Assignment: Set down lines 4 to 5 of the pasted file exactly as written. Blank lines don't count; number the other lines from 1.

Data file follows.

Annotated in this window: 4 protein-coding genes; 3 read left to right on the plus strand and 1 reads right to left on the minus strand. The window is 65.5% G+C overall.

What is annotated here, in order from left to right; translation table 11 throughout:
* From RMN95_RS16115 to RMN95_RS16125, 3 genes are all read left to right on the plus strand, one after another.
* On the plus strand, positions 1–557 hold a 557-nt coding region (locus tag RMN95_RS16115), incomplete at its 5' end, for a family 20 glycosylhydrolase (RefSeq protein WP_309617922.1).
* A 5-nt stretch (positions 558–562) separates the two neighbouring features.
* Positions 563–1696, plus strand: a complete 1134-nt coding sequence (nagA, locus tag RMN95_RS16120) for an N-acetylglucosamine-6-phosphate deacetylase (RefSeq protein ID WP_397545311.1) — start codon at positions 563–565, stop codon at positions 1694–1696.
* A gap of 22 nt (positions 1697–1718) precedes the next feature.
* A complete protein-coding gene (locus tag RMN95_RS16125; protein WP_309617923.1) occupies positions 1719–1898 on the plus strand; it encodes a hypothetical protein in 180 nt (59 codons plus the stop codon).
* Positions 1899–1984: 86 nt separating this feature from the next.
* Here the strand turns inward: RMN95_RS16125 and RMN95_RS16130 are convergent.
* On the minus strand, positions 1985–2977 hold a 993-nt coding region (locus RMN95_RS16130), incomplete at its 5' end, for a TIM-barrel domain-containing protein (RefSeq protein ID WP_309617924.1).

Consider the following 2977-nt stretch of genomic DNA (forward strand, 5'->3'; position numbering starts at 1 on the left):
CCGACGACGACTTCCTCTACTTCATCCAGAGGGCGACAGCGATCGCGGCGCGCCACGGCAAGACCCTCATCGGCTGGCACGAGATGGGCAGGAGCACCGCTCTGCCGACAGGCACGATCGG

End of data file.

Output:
* On the plus strand, positions 1–557 hold a 557-nt coding region (locus tag RMN95_RS16115), incomplete at its 5' end, for a family 20 glycosylhydrolase (RefSeq protein WP_309617922.1).
* A 5-nt stretch (positions 558–562) separates the two neighbouring features.